1995-01-01

    Four phenylethynyl amine compounds - 3 and 4-aminophenoxy-4'-phenylethynylbenzophenone, and 3 and 4-amino-4'-phenylethynylbenzophenone - were readily prepared and were used to endcap imide oligomers. Phenylethynyl-terminated amide acid oligomers and phenylethynyl-terminated imide oligomers with various molecular weights and compositions were prepared and characterized. These oligomers were cured at 300 to 400 C to provide crosslinked polyimides with excellent solvent resistance, high strength and modulus, and good high temperature properties. Adhesive panels, composites, films, and moldings from these phenylethynyl terminated imide oligomers gave excellent mechanical performance.

  17. Analysis of the Intrinsically Disordered N-Terminus of the DNA Junction-Resolving Enzyme T7 Endonuclease I: Identification of Structure Formed upon DNA Binding.

    PubMed

    Freeman, Alasdair D J; Stevens, Michael; Declais, Anne-Cecile; Leahy, Adam; Mackay, Katherine; El Mkami, Hassane; Lilley, David M J; Norman, David G

    2016-08-01

    The four-way (Holliday) DNA junction of homologous recombination is processed by the symmetrical cleavage of two strands by a nuclease. These junction-resolving enzymes bind to four-way junctions in dimeric form, distorting the structure of the junction in the process. Crystal structures of T7 endonuclease I have been determined as free protein, and the complex with a DNA junction. In neither crystal structure was the N-terminal 16-amino acid peptide visible, yet deletion of this peptide has a marked effect on the resolution process. Here we have investigated the N-terminal peptide by inclusion of spin-label probes at unique sites within this region, studied by electron paramagnetic resonance. Continuous wave experiments show that these labels are mobile in the free protein but become constrained on binding a DNA junction, with the main interaction occurring for residues 7-10 and 12. Distance measurements between equivalent positions within the two peptides of a dimer using PELDOR showed that the intermonomeric distances for residues 2-12 are long and broadly distributed in the free protein but are significantly shortened and become more defined on binding to DNA. These results suggest that the N-terminal peptides become more organized on binding to the DNA junction and nestle into the minor grooves at the branchpoint, consistent with the biochemical data indicating an important role in the resolution process. This study demonstrates the presence of structure within a protein region that cannot be viewed by crystallography. PMID:27387136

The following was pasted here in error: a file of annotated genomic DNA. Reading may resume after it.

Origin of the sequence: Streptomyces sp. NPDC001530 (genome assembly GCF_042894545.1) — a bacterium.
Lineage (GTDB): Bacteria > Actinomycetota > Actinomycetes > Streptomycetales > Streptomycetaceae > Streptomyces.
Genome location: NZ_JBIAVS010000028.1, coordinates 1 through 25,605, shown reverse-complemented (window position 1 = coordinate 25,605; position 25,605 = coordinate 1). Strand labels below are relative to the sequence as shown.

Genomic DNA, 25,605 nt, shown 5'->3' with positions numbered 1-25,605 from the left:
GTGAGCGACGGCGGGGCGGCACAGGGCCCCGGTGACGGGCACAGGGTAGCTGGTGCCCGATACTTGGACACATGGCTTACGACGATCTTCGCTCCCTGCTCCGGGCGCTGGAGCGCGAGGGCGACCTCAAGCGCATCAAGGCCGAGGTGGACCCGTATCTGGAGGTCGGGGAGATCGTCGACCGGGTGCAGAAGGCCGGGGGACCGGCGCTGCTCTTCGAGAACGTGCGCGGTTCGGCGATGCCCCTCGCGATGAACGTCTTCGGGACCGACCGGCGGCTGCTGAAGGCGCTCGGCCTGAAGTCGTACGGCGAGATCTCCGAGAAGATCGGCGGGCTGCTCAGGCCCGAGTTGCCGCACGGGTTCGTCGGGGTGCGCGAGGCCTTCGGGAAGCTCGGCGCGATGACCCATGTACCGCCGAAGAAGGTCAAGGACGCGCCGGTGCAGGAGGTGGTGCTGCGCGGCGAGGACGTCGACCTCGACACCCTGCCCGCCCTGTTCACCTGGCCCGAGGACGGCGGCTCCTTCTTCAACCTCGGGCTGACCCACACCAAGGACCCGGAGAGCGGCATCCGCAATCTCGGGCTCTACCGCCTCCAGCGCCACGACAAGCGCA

18. Analysis of the Intrinsically Disordered N-Terminus of the DNA Junction-Resolving Enzyme T7 Endonuclease I: Identification of Structure Formed upon DNA Binding.

    PubMed

    Freeman, Alasdair D J; Stevens, Michael; Declais, Anne-Cecile; Leahy, Adam; Mackay, Katherine; El Mkami, Hassane; Lilley, David M J; Norman, David G

    2016-08-01